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  • Writer's pictureChristopher Looby

16th Sunday in Ordinary Time 2023


For three years I was the assistant priest at St. Peter’s Church in Lowville. The pastor, Fr. Tim Soucy had a wonderful garden, and we would pick fresh vegetables for our meals.


One late summer afternoon, I picked what I thought was arugula and added it to a tomato soup. As we sat down for dinner and tasted the soup, Fr. Tim said it was delicious. However, he was surprised by the green leaves in the soup and asked me about them.


I confidently said it was arugula, but to my surprise, he informed me there was no more arugula in the garden. "These are weeds!" he exclaimed. But, without another complaint, he finished the soup, commenting again how delicious it was.


Even in a soup, it seems, it can be hard to tell the difference between arugula and weeds!


The Gospel today speaks of a similar confusion. Jesus tells the parable of the wheat and the weeds. A man sows good seed in his field, but an enemy sows weeds among the wheat. When the wheat sprouts and forms heads, so do the weeds. The man's servants ask if they should pull out the weeds, but the man instructs them to let both grow until the harvest, to avoid uprooting the wheat with the weeds.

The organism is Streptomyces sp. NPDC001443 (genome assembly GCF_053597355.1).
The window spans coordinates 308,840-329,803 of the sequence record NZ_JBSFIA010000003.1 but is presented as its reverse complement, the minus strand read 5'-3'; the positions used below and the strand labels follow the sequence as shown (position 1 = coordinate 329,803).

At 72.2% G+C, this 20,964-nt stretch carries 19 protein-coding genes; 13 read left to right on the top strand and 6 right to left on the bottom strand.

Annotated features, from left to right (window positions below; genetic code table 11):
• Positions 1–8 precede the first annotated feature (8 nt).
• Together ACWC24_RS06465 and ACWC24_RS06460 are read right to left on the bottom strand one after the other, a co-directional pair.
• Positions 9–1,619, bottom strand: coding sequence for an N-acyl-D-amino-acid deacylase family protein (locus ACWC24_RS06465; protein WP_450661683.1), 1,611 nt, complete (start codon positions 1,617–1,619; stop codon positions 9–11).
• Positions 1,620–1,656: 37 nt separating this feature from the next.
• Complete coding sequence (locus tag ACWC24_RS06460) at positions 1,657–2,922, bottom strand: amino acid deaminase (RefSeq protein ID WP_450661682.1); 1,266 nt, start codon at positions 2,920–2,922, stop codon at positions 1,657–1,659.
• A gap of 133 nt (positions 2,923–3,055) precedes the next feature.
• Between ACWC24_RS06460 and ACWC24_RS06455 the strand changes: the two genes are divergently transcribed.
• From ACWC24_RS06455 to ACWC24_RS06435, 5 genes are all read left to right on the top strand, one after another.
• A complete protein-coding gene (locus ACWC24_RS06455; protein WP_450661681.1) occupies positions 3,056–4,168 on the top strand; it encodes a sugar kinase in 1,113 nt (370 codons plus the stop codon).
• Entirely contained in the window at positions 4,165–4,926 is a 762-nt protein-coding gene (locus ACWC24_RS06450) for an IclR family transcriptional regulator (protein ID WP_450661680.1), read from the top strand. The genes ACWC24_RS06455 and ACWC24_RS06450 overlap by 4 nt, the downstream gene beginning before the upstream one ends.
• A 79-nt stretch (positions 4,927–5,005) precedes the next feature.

The parable teaches us that we should not try to eliminate evil from the world on our own. We can only do so with the help of God.

We must trust that God will ultimately triumph over evil, and that in the end, the good will be rewarded and the evil will be punished.


In the meantime, we are called to live our lives in accordance with the will of God. We are called to love our enemies, to forgive those who have wronged us, and to do good to those who hate us. We are called to be salt and light in the world, to make a difference in the lives of others.


In life, we often encounter situations where it's hard to differentiate between the wheat and the weeds, just like my culinary adventure with Fr. Tim. It requires patience, understanding, and mercy. We must allow situations to unfold and people to grow at their own pace. We need to show understanding before rushing to judgment and demonstrate mercy, offering compassion and forgiveness.


The parable of the wheat and the weeds is not just about good and evil in the world; it's about the patience of God, who allows us time to grow and to change, to turn from being weeds to becoming wheat.


Remember, it's not our job to pull out the weeds. Our role is to sow the good seed, to nurture, and to love, trusting in God's judgment and perfect timing.


Just as Fr. Tim enjoyed a soup unknowingly filled with weeds, we must learn to recognize and appreciate the unexpected ways God's grace can work in our lives and in the world around us.



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